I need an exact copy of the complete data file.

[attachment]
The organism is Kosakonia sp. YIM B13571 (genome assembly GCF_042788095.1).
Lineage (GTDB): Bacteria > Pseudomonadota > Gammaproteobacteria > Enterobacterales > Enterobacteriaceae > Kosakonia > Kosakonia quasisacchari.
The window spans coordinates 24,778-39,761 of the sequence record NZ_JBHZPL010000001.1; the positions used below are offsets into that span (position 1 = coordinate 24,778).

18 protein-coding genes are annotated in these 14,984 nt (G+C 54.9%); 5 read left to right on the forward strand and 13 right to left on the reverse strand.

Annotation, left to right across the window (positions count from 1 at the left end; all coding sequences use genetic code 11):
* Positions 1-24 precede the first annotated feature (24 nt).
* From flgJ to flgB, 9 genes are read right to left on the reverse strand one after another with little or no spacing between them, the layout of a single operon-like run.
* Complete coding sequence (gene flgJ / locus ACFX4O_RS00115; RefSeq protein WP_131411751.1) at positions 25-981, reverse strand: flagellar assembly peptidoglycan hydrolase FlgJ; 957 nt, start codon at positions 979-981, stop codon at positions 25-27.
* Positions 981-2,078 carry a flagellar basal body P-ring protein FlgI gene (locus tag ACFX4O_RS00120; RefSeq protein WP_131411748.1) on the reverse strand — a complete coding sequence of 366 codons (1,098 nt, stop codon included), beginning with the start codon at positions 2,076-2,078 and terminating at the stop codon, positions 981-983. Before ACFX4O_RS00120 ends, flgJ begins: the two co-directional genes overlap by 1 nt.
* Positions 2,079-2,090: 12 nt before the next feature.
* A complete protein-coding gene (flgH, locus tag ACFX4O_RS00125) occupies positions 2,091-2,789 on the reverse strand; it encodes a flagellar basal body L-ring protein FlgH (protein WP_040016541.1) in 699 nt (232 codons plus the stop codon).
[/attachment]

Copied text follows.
The organism is Kosakonia sp. YIM B13571 (genome assembly GCF_042788095.1).
Lineage (GTDB): Bacteria > Pseudomonadota > Gammaproteobacteria > Enterobacterales > Enterobacteriaceae > Kosakonia > Kosakonia quasisacchari.
The window spans coordinates 24,778-39,761 of the sequence record NZ_JBHZPL010000001.1; the positions used below are offsets into that span (position 1 = coordinate 24,778).

18 protein-coding genes are annotated in these 14,984 nt (G+C 54.9%); 5 read left to right on the forward strand and 13 right to left on the reverse strand.

Annotation, left to right across the window (positions count from 1 at the left end; all coding sequences use genetic code 11):
* Positions 1-24 precede the first annotated feature (24 nt).
* From flgJ to flgB, 9 genes are read right to left on the reverse strand one after another with little or no spacing between them, the layout of a single operon-like run.
* Complete coding sequence (gene flgJ / locus ACFX4O_RS00115; RefSeq protein WP_131411751.1) at positions 25-981, reverse strand: flagellar assembly peptidoglycan hydrolase FlgJ; 957 nt, start codon at positions 979-981, stop codon at positions 25-27.
* Positions 981-2,078 carry a flagellar basal body P-ring protein FlgI gene (locus tag ACFX4O_RS00120; RefSeq protein WP_131411748.1) on the reverse strand — a complete coding sequence of 366 codons (1,098 nt, stop codon included), beginning with the start codon at positions 2,076-2,078 and terminating at the stop codon, positions 981-983. Before ACFX4O_RS00120 ends, flgJ begins: the two co-directional genes overlap by 1 nt.
* Positions 2,079-2,090: 12 nt before the next feature.
* A complete protein-coding gene (flgH, locus tag ACFX4O_RS00125) occupies positions 2,091-2,789 on the reverse strand; it encodes a flagellar basal body L-ring protein FlgH (protein WP_040016541.1) in 699 nt (232 codons plus the stop codon).